Track lead: Mr Arvin Kamberi (Lead, Online Meetings, DiploFoundation)
- Selecting online meeting platforms: Costs, usability, and functionality | Moderator: Dr Stephanie Borg Psaila (Director, Digital Policy, DiploFoundation)
- Apps and tools: Ice-breakers, surveys, and animations | Moderator: Ms Sherna Alexander Benjamin (Center for Building Resilient Communities, Trinidad and Tobago)
- Meeting via holographic technology, and virtual and augmented realities | Moderator: Prof. Jovan Kurbalija (Director, DiploFoundation)
- The use of artificial intelligence, chatbots, and other advanced meeting technologies | Moderator: Mr Michael Aendenhof (Cyberdiplomacy Envoy, Ministry of Foreign Affairs, Belgium)
The technology track started with discussions of current dilemmas in choosing online meeting platforms and tools. This was followed by a discussion on tools for interactive online meetings, and two sessions on the future developments in the use of holograms, virtual reality (VR), augmented reality (AR), and artificial intelligence (AI).
On choosing online meeting platforms, half of the participants pointed out that they make informed decisions by analysing the features and functionalities of the tools; one third of attendees said that they rely on recommendations provided by others. Often, they combine different platforms according to the needs and objectives of the meeting. In most cases, the choice of online platforms is made at the organisational level.
The extensive and widespread use of online meeting platforms is still a relatively recent development, and organisational policies on the selection of platforms are not yet in place.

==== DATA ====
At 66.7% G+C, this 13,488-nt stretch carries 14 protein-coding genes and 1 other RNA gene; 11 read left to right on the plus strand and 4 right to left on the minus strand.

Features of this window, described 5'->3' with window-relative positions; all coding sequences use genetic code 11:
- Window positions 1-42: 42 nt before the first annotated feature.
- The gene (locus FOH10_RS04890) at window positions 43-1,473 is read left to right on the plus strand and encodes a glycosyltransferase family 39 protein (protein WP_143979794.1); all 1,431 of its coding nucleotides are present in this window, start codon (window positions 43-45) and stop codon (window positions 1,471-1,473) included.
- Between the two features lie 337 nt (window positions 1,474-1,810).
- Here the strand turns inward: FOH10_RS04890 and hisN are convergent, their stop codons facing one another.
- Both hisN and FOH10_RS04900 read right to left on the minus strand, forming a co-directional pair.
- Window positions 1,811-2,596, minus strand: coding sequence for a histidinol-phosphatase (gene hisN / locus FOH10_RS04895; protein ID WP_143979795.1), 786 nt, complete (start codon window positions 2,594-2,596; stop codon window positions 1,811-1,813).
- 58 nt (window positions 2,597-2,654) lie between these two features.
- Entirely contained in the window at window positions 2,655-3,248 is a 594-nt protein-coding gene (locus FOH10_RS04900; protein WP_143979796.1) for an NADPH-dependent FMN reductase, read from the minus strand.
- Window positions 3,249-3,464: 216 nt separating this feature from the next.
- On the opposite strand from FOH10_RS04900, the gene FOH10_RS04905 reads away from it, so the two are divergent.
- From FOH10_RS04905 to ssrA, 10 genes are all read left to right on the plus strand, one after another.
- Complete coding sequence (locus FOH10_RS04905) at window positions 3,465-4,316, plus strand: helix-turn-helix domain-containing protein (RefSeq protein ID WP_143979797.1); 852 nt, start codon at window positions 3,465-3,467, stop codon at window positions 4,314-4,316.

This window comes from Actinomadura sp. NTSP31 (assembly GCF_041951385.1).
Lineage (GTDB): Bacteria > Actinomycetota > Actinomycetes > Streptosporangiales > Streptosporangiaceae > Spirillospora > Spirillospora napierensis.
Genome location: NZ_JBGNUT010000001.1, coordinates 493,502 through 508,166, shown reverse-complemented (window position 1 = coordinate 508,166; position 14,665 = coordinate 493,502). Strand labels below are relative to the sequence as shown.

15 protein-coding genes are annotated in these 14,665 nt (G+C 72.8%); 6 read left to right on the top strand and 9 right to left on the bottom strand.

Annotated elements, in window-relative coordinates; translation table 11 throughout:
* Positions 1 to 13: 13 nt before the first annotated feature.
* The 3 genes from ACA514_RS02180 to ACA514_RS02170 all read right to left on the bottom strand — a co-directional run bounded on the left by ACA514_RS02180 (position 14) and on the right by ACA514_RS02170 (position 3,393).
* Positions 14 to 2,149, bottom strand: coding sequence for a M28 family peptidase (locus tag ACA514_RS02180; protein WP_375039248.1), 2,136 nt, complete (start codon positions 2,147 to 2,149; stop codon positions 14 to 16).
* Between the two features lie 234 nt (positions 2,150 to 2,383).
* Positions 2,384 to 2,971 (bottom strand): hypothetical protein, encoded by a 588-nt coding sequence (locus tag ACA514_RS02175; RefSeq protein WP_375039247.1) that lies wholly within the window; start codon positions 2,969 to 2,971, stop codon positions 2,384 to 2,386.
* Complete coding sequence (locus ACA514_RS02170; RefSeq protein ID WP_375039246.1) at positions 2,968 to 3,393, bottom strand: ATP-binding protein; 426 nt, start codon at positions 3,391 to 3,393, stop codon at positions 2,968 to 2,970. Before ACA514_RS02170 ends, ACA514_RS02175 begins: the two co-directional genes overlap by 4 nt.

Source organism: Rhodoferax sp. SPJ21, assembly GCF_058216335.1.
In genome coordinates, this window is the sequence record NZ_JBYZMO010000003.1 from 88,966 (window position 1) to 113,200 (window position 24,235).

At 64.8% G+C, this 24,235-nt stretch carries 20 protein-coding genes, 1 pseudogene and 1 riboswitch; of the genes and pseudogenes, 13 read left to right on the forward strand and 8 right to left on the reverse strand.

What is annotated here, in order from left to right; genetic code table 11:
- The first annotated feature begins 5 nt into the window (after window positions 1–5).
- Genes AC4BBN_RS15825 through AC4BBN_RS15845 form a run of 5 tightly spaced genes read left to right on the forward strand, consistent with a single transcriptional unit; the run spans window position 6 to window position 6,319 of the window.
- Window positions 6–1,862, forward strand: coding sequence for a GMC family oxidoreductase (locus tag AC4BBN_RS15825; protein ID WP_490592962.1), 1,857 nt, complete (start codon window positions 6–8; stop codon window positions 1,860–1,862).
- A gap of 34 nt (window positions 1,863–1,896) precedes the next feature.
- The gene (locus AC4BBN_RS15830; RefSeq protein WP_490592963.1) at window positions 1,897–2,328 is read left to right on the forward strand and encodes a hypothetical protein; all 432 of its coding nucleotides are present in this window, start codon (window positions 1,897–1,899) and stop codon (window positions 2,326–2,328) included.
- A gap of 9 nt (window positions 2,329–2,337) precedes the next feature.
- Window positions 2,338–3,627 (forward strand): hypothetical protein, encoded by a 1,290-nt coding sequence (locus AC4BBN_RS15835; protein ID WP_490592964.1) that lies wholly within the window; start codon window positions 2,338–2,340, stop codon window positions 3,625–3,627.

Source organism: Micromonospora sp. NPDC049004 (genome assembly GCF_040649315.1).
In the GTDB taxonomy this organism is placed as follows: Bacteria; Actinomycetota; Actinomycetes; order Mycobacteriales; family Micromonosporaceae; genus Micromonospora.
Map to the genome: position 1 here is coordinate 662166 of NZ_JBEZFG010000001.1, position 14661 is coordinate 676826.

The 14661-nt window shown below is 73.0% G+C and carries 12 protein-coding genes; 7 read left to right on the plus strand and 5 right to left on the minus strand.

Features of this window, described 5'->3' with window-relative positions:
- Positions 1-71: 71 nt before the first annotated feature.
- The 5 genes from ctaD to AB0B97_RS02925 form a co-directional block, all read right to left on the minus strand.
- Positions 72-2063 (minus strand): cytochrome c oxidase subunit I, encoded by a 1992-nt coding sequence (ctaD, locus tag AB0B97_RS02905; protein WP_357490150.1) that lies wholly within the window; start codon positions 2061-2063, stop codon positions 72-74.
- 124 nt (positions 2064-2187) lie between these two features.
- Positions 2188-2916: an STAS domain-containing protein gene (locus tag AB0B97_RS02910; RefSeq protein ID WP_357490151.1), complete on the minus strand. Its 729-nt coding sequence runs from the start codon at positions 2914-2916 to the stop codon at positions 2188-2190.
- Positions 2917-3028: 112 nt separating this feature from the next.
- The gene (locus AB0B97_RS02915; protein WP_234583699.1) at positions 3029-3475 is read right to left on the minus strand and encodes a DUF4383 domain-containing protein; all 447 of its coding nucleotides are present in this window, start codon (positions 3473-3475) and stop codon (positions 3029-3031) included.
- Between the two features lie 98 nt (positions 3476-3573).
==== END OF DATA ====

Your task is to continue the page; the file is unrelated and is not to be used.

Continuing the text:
Speaking on the frequent use of Zoom, the participants noted that it can be attributed to its easy and user-friendly interface. Well over three months into the crisis, Zoom is still a preferred platform for many.
That said, security issues associated with Zoom pushed some users to gradually shift to alternative tools such as WebEx, Microsoft Teams, and open-source platforms like Jitzi. For a comparative and comprehensive survey of online meeting platforms, consult the survey by Diplo’s Conference Tech Lab.
A wide range of online apps such as Mentimeter, Pigeonhole, and Slido, can compliment a platform’s polls, surveys, and Q&A features. These enrich online discussions and expand the range of features of online conferencing platforms.Online video animation tools, such as GoAnimate, Powtoon, and Wideo, tap into the creative side of meetings.
The use of digital technologies in online meetings, however, does not stop with apps. Speech-to-text transcribing services powered by AI, that help expand the accessibility of the online space and facilitate inclusion, are already being used by some online platforms.
AI is equally used for ‘logistical’ tasks, including virtual assistants that help schedule meetings and automate messages, and assistance chatbots.
Other emerging technologies, including augmented and virtual reality, are already here, but are not yet used extensively in the context of online meetings. New technologies could give a new meaning to the notion of hybrid meetings in which the physical and virtual spaces merge.
Virtual reality was pioneered more than a decade ago with Second Life. Augmented reality, for its part, was brought back to life thanks to the world-popular game Pokemon Go a few years ago.
Holographic technologies are also becoming increasingly popular. Nonetheless, these emerging technologies have not yet been mainstreamed into the field of online meetings. Holograms could help defy the laws of physics and allow the same actor to be present at two places at once, and therefore attend several meetings in parallel.
This was recognised as particularly helpful for protocol meetings where presence is required. Such innovations and developments will be happening in the next phase.
While these developments could change the way meetings are organised and conducted, they also need to be carefully balanced to support innovation and inclusiveness, keeping personal privacy and data protection in mind.